Here’s a question:
Consider two individuals, Ann and Barbara, who graudated from the same college a year apart. Upon graduation, both took similar jobs with publishing firms. Ann started with a yearly salary of $30,000. During her first year on the job there was no inflation, and in her second year Ann recieved a 2% ($600) raise in salary. Barbara also started with a yearly salary of $30,000. During her first year on the job, there was 4% inflation, and in her second year Barbara received a 5% ($1500) raise in salary.
As they entered their second year on the job, who was doing better in economic terms, Ann or Barbara?
As they entered their second year on the job, who do you think was happier?
As they entered their second year on the job, each received a job offer from another firm. Who do you think was more likely to leave her present position for another job?
How did you answer? When Amos Tversky and colleagues asked 150 subjects about Ann and Barbara, they got some fascinating answers. 71% of people correctly realized that Ann was doing better in “economic terms,” since she got a 2% raise without any inflation. (As the psychologists note, the 29% who say Barbara was doing better probably “don’t understand the logic of inflation”.) However, when Tversky, et. al. asked the subjects who was happier, or who would be more satisfied with their job, they overwhelmingly favored Barbara. People also assumed that Barbara would be much more likely to leave her job.
This is known as the money illusion, since people appear more likely to think about money in nominal rather than real values. In other words, we forget that money is subject to inflation, and that a dollar can mean different things at different times. (As Yogi Berra once said, “A nickel ain’t worth a dime anymore.”) What I find most interesting about the money illusion is that even when people realized that Ann was actually making more money – they saw through the money illusion – they still believed that Barbara was happier. Why? Because our emotions don’t know about inflation – they just want the raise.
A new paper by a team of German neuroscientists and economists outlines the cortical anatomy underlying this profound violation of the rational agent model. Here’s the abstract:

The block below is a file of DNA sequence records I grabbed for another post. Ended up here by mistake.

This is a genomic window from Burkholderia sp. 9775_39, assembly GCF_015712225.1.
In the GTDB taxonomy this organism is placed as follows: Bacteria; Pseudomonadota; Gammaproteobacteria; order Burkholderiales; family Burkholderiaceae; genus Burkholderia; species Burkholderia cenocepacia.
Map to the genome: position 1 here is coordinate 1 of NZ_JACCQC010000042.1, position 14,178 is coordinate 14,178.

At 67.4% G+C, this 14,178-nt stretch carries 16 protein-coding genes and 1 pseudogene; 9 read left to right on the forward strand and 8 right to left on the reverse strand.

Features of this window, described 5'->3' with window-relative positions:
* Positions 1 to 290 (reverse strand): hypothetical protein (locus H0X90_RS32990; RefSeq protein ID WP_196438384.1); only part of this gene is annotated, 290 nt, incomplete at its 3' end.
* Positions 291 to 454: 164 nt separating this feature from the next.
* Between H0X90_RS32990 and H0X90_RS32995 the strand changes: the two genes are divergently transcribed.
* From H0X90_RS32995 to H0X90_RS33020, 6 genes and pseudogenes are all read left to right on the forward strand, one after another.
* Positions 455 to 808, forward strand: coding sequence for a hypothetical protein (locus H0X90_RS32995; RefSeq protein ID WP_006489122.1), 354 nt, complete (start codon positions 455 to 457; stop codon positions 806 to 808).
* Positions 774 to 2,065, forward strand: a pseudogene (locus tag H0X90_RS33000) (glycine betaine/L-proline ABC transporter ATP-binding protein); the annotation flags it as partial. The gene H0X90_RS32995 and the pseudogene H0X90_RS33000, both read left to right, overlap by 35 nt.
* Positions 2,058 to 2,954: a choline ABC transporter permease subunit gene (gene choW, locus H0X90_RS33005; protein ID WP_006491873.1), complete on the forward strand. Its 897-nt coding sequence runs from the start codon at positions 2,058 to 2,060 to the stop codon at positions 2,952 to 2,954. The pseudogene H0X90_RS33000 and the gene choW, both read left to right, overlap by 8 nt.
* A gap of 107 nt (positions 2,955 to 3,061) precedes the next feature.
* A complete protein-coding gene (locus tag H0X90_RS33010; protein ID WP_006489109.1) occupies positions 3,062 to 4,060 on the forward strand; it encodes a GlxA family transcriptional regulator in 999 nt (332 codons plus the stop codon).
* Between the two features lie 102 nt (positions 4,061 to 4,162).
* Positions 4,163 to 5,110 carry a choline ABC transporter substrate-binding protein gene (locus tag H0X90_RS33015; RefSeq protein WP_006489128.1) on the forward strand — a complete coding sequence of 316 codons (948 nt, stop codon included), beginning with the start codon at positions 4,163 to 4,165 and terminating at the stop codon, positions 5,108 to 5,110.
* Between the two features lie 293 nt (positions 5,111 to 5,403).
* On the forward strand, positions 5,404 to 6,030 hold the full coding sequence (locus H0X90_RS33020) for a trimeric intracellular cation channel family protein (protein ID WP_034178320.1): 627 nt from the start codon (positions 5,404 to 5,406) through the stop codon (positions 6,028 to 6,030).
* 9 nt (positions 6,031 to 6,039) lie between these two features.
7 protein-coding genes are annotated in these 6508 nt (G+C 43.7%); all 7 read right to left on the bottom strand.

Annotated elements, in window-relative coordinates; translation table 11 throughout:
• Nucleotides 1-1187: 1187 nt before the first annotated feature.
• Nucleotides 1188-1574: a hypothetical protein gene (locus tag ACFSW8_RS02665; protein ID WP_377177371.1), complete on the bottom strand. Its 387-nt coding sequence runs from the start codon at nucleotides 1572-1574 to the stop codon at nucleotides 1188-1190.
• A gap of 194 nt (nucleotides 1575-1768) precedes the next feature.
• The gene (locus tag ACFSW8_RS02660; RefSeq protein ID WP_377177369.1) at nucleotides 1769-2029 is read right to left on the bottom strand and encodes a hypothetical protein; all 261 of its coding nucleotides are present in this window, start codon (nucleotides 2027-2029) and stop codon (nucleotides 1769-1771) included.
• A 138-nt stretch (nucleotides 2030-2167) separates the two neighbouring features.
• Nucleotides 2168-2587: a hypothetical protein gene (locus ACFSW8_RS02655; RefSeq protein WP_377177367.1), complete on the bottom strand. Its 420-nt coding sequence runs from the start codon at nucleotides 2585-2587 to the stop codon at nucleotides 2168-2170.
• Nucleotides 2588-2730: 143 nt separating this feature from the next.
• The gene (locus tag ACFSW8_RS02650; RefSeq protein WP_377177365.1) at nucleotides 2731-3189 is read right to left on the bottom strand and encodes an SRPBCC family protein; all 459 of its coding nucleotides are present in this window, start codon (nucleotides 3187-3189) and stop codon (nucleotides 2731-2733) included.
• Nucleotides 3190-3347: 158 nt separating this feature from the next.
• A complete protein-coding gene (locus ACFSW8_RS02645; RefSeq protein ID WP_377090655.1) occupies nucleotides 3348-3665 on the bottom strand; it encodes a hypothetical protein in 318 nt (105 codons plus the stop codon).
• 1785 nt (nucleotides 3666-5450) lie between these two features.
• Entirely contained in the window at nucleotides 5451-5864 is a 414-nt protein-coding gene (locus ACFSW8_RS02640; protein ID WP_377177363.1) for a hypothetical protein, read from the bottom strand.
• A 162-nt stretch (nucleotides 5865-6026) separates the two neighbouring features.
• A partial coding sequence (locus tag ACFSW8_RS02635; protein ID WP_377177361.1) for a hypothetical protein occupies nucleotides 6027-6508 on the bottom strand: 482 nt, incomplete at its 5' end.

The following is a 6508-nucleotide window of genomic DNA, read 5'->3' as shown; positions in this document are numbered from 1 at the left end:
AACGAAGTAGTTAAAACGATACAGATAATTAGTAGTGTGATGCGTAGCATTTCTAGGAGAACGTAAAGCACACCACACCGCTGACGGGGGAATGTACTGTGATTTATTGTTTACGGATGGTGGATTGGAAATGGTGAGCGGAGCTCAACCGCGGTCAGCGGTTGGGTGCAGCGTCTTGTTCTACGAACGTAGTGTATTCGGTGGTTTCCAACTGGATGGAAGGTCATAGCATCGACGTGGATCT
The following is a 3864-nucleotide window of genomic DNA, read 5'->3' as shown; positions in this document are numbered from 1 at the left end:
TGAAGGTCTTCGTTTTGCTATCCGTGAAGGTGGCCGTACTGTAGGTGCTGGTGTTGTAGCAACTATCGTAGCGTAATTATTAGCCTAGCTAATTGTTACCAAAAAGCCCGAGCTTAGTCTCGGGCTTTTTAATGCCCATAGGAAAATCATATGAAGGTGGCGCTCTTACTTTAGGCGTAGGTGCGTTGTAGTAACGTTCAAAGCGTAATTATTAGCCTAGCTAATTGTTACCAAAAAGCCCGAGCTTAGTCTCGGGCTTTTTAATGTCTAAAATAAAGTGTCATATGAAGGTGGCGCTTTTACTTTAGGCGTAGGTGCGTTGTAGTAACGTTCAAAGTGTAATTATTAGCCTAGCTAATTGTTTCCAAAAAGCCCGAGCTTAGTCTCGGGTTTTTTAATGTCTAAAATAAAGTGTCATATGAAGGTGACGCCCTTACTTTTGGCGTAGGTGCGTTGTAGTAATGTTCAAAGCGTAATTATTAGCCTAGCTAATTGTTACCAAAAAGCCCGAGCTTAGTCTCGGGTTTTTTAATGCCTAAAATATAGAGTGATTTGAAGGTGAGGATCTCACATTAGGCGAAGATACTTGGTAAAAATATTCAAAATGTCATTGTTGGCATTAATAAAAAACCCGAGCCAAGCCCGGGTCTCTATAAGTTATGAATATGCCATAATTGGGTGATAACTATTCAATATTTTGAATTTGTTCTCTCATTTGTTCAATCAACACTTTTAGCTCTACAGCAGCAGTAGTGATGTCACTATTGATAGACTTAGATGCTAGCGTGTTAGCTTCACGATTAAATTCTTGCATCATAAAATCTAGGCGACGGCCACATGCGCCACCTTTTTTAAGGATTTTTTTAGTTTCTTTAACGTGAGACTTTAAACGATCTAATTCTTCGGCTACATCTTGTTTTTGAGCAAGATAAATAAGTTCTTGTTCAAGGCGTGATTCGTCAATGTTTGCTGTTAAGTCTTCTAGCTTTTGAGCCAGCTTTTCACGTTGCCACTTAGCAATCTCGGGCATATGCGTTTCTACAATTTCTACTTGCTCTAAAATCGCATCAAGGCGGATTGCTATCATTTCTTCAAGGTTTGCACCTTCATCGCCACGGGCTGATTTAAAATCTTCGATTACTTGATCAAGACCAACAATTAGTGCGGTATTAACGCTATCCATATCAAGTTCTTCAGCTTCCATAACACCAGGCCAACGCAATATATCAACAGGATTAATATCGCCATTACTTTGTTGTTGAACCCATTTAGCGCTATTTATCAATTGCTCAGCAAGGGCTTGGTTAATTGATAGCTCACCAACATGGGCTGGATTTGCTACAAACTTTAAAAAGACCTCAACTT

We used fMRI to investigate whether the brain’s reward circuitry exhibits money illusion. Subjects received prizes in 2 different experimental conditions that were identical in real economic terms, but differed in nominal terms. Thus, in the absence of money illusion there should be no differences in activation in reward-related brain areas. In contrast, we found that areas of the ventromedial prefrontal cortex (vmPFC), which have been previously associated with the processing of anticipatory and experienced rewards, and the valuation of goods, exhibited money illusion. We also found that the amount of money illusion exhibited by the vmPFC was correlated with the amount of money illusion exhibited in the evaluation of economic transactions.
Not the most shocking result, as the vmPFC has been implicated in many similar emotional biases. So what’s the value of trying to find the substrate of the money illusion in the brain? In this case, I think it demonstrates that this flaw in monetary perception is actually part of a larger failure to properly separate our perceptions of pleasure/happiness/satisfaction from nominal monetary amounts. We latch onto numbers without asking what the numbers actually mean. We shouldn’t care how big our paycheck is – we should only care about how much our paycheck can buy. (Just ask the poor citizens of Zimbabwe.) But the vmPFC, it turns out, is constantly looking for shortcuts – it needs to generate an emotional assessment quickly, and with a minimum of cognitive effort – and so it sometimes relies on misleading figures, even when we “know” that these figures are misleading.